The chain, sprocket and brake rotor are protected by a plastic skid plate, but the engine is not. It shouldn’t be an issue, unless you catch your little ones jumping hard into a pile of rocks.

Tight turns are no problem at slow speed, as the little Fox is nimble. Steering is stable at high speeds. Body English really dictates how it turns under normal circumstances. If the rider moves back on the seat, the quad turns slower and pushes a bit. Move forward over the bars and the quad sticks to the ground and corners fast. It turns quick enough that kids do need to lean to the inside of the quad to keep it from tipping. Moving around side to side is unobtrusive, as the seat and fender design is smooth, and nothing catches on the kids’ clothing.

Over the bumps, the front end moves predictably and is fairly plush. Single A-arms hold the non-adjustable shocks. It does feel like the quad has faster rebound than it does compression, but it’s nothing the kids will notice. Travel numbers are not published, but we estimate it to be about 5 inches in the front and back. The rear is preload-adjustable, while the fronts are not. For our 50-pound photo-shoot rider, we lowered the spring to the bottom position.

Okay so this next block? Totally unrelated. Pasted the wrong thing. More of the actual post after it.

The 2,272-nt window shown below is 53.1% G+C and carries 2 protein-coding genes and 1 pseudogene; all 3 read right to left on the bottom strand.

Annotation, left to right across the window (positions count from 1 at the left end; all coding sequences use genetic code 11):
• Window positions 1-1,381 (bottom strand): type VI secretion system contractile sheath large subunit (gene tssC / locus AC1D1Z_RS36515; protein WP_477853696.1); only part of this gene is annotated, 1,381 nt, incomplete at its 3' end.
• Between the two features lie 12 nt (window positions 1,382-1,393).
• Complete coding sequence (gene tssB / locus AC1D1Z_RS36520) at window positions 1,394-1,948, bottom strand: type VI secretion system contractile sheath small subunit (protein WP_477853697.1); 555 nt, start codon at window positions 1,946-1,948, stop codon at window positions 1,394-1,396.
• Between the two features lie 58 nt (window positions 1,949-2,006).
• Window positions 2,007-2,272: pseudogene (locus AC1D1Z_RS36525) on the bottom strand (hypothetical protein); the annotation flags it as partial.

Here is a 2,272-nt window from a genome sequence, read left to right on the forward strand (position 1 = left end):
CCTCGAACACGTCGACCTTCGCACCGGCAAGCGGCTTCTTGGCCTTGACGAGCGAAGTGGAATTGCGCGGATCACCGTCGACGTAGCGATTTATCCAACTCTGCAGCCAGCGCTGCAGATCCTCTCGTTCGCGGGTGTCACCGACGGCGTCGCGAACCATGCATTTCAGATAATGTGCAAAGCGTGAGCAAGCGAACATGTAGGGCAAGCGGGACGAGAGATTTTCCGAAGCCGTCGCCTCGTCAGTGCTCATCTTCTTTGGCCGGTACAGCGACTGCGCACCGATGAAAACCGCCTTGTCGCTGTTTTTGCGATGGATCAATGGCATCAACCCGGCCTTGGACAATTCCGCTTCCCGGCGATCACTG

The little Fox is chain-driven and has the same 16-inch-tall tires on all four corners. Wheel travel is right at 5 inches.
Kid-sized front and rear brake levers are easy to pull and slow the machine down as expected. There is a parking brake on both levers.


In the last month or so of testing, the Fox has held up to hours of ride time. Some of the larger neighborhood kids even took turns riding it on two wheels and jumping it rather harshly. Nothing has bent or broken. The .55-gallon gas tank does require more frequent fill-ups than say Yamaha’s YFZ50 with its 1.5-gallon tank. But, that’s a small price to pay to save $1200 on the overall cost of your kid’s machine. Plus, the downtime for gas stops is good for letting the other kids hop on and give it a try or to grab a snack. Our 6–8-year-old testers had a blast on small backyard tracks and running the Fox down the easy local trails, and for that reason, we give it an A.

Single A-arms are standard on a quad this size. They do a decent job handling small jumps and bumps. It’s not the perfect setup, but it saves weight and cost. Roczen Brown didn’t seam to mind he only had a single A-arm to wheelie with.


Engine SOHC, air-cooled 4-stroke

Displacement 70cc

Starter Electric

Transmission Single speed, fully automatic

Final drive Chain

Length/width/height 49.8”/31.4”/34.6”

Seat height 23.8”

Wheelbase 30.3”

Ground clearance 4.5”

Fuel capacity .55 gal.

Weight 158.7 lb.

Front suspension Non-adjustable shocks

Rear suspension Single shock/adjustable preload

Front brakes Hydraulic discs

Rear brakes Hydraulic disc

Front tires 16×8-7

Rear tires 16×8-7 

Colors White, black

Price $999

Contact,(909) 219-9816